Answers To Frequently Asked Questions About The Family Violence Education Program
If you are charged with a Connecticut domestic violence offense, you may be eligible for the Family Violence Education Program (FVEP). However, it is important to understand that this program is a privilege and not a guarantee. A Connecticut Superior Court judge can grant or deny you this privilege.
The Family Violence Education Program is a two-part program that gives eligible defendants the chance to attend educational and therapeutic classes about domestic violence instead of going to trial and risking a conviction. If you are granted this Connecticut statutory privilege and complete the required classes, your case will be dismissed. You can click here to apply.
On this page, we’ve answered some of the most common questions clients ask about the FVEP.
What should I expect from the Family Violence Education Program?
Here are the parameters:
- You will be required to undergo an evaluation by the Family Intervention Unit (FIU), and there may be one or more continuances of your case until the FIU generates a report.
- The court will send a notice to the alleged victim or victims who will have an opportunity to be heard by the court about your Connecticut.
- There will be a hearing in court during which a Superior Court judge will decide whether to grant you the Connecticut Family Violence Education Program.
- A judge may impose other conditions upon you, such as community service, if you are granted the Connecticut Family Violence Education Program.
After a period of time ordered by the court and having completed the Connecticut Family Violence Education Program classes and conditions, one of our firm’s attorneys will return to court for you and obtain a dismissal of the charges.
Do I qualify for the FVEP?
The following are some factors that may make you more likely to receive the Connecticut Family Violence Education Program:
- You have not been previously convicted of a family violence/domestic violence crime that occurred on or after October 1, 1986.
- You have not had a previous case assigned to the Connecticut Family Violence Education program.
- You have not been previously granted Accelerated Pretrial Rehabilitation (A.R.) under section 54-56e for a family violence crime on or after October 1, 1986.
- You have not been charged with a Class A, Class B or Class C felony, or an unclassified felony carrying a term of imprisonment of 10+ years.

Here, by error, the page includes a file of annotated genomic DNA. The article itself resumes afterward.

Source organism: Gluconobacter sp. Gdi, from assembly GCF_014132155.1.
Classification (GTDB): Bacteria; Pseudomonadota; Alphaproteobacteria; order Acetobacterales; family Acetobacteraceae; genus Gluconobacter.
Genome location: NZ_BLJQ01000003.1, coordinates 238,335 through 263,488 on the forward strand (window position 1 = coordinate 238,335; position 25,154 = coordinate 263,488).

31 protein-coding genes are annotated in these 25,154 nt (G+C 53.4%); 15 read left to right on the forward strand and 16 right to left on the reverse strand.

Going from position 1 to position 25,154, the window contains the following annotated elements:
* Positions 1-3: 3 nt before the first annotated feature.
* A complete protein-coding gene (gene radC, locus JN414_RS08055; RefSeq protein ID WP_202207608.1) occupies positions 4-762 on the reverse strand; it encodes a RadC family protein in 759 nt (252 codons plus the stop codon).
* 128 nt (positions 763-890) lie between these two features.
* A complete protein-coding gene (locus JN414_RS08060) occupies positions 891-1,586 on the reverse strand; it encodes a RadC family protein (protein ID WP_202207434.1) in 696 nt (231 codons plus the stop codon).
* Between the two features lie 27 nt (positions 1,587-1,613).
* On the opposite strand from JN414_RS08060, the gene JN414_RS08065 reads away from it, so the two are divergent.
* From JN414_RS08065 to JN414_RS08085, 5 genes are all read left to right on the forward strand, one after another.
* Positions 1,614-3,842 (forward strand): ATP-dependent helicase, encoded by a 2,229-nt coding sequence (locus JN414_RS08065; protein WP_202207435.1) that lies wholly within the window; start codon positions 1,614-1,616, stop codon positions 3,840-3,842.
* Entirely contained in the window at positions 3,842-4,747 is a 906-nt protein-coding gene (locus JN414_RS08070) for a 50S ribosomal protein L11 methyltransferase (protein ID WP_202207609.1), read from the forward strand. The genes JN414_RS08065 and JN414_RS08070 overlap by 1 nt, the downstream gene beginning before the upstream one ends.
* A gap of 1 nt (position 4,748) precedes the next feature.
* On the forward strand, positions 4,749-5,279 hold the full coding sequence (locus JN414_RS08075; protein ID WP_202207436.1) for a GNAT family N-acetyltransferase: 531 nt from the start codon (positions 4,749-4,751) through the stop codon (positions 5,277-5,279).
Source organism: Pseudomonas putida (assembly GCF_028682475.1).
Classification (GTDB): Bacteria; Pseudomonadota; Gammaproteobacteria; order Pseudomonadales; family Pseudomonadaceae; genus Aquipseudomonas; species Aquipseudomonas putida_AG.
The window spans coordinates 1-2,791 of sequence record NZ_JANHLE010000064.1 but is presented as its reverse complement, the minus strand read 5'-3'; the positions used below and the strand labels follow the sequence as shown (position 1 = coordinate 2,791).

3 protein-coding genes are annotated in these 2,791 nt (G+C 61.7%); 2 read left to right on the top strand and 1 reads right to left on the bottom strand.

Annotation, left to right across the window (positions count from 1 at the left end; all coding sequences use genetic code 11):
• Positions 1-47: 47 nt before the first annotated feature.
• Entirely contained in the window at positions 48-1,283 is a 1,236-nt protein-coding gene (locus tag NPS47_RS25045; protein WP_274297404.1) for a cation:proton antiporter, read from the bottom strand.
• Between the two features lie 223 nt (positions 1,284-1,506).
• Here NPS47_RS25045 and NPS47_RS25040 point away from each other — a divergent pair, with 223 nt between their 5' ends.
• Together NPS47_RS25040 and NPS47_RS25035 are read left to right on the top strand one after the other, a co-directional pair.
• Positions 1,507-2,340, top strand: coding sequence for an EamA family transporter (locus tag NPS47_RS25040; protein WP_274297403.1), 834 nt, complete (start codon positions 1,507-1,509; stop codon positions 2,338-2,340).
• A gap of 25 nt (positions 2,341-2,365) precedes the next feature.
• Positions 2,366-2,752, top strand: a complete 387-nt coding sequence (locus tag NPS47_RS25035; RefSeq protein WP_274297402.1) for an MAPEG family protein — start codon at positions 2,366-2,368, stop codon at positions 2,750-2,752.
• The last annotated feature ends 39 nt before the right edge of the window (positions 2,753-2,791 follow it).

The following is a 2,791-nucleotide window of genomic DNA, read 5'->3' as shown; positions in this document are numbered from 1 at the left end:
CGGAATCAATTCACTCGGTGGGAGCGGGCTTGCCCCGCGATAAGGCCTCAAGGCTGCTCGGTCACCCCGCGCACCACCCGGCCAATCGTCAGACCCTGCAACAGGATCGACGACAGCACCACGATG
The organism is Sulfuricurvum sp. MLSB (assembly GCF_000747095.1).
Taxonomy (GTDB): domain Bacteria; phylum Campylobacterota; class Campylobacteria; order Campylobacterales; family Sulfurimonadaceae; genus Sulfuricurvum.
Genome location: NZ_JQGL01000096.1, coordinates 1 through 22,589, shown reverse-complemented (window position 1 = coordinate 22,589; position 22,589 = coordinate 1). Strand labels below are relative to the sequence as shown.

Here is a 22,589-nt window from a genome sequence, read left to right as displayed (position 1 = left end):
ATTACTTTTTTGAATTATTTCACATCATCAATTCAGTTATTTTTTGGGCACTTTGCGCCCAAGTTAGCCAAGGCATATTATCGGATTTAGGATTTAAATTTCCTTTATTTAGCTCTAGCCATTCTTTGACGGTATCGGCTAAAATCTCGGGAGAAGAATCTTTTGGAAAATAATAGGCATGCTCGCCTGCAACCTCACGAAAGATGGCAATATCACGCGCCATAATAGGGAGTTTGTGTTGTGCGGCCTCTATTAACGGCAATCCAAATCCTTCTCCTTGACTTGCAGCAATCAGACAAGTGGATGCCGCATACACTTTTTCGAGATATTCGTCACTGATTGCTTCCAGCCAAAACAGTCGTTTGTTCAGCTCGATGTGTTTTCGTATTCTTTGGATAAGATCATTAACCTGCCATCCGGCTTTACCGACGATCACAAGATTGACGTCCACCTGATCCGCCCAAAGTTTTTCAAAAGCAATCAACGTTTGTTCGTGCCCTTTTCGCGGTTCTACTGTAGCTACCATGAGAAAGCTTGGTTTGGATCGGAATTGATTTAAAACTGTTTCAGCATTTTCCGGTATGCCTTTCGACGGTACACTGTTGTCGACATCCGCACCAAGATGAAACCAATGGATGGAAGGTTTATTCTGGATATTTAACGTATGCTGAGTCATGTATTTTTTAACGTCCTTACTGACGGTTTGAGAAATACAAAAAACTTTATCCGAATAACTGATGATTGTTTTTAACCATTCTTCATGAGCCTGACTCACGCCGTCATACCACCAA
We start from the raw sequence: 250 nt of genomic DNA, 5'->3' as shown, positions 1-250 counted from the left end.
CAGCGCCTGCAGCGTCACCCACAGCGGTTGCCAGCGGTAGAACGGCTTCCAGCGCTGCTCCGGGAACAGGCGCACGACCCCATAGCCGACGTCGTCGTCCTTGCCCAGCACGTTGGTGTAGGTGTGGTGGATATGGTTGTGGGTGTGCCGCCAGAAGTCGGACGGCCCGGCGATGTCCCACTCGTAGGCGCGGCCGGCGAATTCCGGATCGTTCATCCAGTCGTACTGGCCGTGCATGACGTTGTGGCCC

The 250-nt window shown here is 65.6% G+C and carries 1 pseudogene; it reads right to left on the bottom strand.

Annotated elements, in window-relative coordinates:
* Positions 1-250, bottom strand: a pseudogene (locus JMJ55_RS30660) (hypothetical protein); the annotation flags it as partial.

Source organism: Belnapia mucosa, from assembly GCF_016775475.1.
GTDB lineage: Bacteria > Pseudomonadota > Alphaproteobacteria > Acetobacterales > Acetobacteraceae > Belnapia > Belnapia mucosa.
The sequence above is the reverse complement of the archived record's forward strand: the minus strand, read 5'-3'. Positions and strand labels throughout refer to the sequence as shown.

- Unless good cause is shown, you have not been charged with a Class D felony or an unclassified offense carrying a term of imprisonment of 5+ years.
- Immediate counseling after your arrest instead of waiting for court-ordered counseling.
- A letter from a duly qualified mental health professional documenting your counseling.
We will work with you to present the strongest case for why you should be allowed to participate.
What are the fees associated with the Family Violence Education Program?
There are two fees:
- Application Fee – $100 (Non-refundable) (Paid to the court)
- Court Fee – $200 (Non-refundable) (Paid to the court once the court grants FVEP)
What is involved in a well-prepared Family Violence Education Program application?
Depending upon the number and complexity of the allegations against you, your case may take a long time to resolve. There is a strategy that only an experienced law firm understands when applying for the privilege of the Connecticut Family Violence Education Program.
When you are in the strongest position to apply for the Connecticut Family Violence Education Program, one of our attorneys will:
- Represent you in court and in discussions with the Connecticut State’s attorney;
- Draft your application;
- Submit your application on the record, in court;
- Prepare you for questions that the judge will ask you concerning your application.
Our family violence education lawyers also provide risk assessments and recommendations for protecting yourself from prosecution or future charges.
What will be the result of participating in the FVEP?
You will have no conviction and will be entitled under Connecticut law to state that you have never been arrested in connection with this particular case.